Easement law is a body of law encompassing any legal requirements associated with an easement, which grants one party the right to use another party’s real property for a particular purpose. For example, an electric company may have a license allowing it to place electric poles and wiring on a homeowner’s land. In some jurisdictions, the party owning the property easement is referred to as the dominant tenement owner while the servient tenement owner is the party on whose property the easement is located.
Easement law encompasses both private and public easements. A public easement is generally available to all members of the public. For example, a public park and a state highway are each public easements.
On the other hand, a private easement can only be used by a limited number of people. For example, suppose that a condominium owner has an circuit box in his or her garage containing electric circuits for all of the condominium units in a building. The other condo owners would likely be given the right to use the garage for the purpose of handling their own electric needs. Other members of the public, however, would not have authorization to use the garage.
In general, easement law allows several different ways to create land use licenses. One of the most common types of easements is one granted by a written deed. The deed typically specifies the land that may be used, who may use the land, and the purpose for which it can be used.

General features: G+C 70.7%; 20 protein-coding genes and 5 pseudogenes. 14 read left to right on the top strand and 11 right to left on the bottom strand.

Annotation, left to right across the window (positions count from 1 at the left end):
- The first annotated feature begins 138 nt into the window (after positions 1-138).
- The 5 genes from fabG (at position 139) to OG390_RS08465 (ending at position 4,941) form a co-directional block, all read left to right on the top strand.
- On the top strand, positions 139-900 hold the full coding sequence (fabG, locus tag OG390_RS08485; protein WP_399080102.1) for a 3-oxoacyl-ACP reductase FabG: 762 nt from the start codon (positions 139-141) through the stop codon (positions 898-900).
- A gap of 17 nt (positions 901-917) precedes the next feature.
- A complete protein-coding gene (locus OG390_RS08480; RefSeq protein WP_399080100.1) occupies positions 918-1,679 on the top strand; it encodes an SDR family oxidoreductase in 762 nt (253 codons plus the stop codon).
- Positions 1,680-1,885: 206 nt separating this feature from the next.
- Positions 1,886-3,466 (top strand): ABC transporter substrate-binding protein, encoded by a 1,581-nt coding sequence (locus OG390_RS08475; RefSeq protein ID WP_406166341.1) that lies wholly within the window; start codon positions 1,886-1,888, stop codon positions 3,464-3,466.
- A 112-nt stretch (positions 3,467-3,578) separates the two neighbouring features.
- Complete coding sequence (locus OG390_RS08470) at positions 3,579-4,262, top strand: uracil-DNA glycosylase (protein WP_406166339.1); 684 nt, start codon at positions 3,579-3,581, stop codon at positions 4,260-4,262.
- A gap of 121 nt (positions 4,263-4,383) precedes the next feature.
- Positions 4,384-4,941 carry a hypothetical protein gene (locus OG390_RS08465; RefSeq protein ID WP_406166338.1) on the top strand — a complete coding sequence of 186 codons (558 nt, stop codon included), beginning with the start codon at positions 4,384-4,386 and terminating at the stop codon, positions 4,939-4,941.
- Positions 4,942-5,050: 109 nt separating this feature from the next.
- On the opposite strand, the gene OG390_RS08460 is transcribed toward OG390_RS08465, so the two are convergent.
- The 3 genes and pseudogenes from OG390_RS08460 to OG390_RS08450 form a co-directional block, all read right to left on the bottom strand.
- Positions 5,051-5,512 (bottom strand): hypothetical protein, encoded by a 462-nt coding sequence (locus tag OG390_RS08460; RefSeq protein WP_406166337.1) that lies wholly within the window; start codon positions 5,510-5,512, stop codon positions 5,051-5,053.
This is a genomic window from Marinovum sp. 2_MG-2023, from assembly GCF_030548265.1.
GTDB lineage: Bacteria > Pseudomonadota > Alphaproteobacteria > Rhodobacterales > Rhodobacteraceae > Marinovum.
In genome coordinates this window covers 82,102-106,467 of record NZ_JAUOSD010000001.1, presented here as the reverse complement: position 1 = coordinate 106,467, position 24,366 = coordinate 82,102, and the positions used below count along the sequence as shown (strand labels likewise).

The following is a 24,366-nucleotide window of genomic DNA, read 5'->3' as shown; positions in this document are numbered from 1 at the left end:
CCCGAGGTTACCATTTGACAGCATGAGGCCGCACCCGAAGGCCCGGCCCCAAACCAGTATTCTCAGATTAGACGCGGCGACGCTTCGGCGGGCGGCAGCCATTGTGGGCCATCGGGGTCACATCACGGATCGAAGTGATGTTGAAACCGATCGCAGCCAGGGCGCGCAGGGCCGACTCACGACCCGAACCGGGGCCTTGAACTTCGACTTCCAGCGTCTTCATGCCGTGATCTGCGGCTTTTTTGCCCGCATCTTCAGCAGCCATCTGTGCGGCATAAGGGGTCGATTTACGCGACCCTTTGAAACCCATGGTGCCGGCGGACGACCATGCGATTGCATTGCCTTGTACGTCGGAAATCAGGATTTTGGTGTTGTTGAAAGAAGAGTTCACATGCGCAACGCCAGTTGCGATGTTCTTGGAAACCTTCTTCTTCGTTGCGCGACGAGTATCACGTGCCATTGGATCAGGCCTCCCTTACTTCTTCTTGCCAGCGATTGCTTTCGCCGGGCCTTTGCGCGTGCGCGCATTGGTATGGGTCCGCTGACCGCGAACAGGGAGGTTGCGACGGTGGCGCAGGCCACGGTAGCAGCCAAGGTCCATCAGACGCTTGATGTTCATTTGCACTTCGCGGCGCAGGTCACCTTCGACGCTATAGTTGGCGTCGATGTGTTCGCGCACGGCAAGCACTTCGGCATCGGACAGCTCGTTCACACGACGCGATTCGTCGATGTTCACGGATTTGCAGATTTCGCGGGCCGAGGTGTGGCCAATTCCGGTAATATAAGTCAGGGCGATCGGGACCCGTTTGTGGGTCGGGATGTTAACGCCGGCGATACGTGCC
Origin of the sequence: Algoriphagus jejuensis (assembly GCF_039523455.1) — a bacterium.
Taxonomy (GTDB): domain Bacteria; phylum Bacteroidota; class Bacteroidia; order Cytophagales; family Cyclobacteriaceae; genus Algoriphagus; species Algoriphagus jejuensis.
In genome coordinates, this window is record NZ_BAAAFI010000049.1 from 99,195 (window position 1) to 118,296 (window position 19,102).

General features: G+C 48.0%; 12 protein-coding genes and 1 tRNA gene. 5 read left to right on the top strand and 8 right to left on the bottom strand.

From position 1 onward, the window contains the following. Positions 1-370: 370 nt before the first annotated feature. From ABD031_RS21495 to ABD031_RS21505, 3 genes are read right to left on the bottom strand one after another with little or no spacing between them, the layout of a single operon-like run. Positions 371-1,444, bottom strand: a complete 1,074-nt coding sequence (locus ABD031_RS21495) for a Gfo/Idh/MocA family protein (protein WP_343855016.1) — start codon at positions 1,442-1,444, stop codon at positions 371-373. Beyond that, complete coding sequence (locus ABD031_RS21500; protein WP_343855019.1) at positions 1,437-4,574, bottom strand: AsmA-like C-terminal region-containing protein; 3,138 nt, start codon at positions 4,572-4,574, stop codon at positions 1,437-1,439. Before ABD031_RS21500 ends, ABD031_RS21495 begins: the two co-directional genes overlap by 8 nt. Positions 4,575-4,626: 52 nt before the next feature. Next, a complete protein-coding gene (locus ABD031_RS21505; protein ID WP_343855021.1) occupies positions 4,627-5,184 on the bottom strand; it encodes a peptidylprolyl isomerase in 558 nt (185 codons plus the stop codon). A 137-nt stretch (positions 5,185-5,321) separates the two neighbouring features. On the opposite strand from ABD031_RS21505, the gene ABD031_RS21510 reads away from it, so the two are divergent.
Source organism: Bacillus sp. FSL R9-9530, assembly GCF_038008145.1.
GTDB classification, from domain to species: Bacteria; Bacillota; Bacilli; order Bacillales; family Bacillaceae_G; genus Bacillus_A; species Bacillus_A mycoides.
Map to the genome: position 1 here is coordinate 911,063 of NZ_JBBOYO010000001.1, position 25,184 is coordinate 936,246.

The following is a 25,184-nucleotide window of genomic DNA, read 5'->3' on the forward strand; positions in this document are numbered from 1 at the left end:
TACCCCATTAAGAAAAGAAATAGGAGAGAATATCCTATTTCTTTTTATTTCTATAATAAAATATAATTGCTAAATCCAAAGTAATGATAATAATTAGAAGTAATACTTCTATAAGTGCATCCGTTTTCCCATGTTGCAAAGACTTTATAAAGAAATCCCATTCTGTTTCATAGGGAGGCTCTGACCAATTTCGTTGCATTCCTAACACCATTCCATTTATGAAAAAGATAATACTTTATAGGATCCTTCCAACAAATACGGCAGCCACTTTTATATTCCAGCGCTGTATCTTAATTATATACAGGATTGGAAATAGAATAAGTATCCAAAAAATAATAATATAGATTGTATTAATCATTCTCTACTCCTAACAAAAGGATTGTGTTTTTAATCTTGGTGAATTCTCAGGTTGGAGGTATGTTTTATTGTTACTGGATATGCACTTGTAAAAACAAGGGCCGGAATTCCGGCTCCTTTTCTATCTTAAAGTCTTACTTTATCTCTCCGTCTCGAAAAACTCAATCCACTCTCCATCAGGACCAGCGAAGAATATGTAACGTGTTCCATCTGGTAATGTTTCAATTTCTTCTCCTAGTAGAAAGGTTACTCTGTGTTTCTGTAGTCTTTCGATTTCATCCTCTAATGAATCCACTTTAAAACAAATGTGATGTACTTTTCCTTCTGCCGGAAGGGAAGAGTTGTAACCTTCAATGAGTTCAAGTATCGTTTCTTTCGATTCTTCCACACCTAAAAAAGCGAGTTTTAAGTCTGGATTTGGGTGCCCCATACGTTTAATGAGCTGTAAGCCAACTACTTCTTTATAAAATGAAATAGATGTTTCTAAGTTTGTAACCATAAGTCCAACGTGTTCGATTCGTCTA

In some jurisdictions, easement law allows an easement to be created by implication. For instance, suppose that a property owner sells off two separate plots of land and that the second plot can only be accessed using a driveway located on the first plot of land. An easement by implication would permit the second plot owner to access his or her land using the driveway on the first plot owner's land.
Some land owners create easements when they sell part of their land but reserve the right to use part of the land in the future. For example, a landowner may sell a piece of property to a developer but retain the right to drill for minerals and oil. A few jurisdictions permit easements to be created by prescription, which arises when one party has consistently used another party’s land for a particular purpose. Usually, the use must be continuous for a period of time specified in statutory easement law.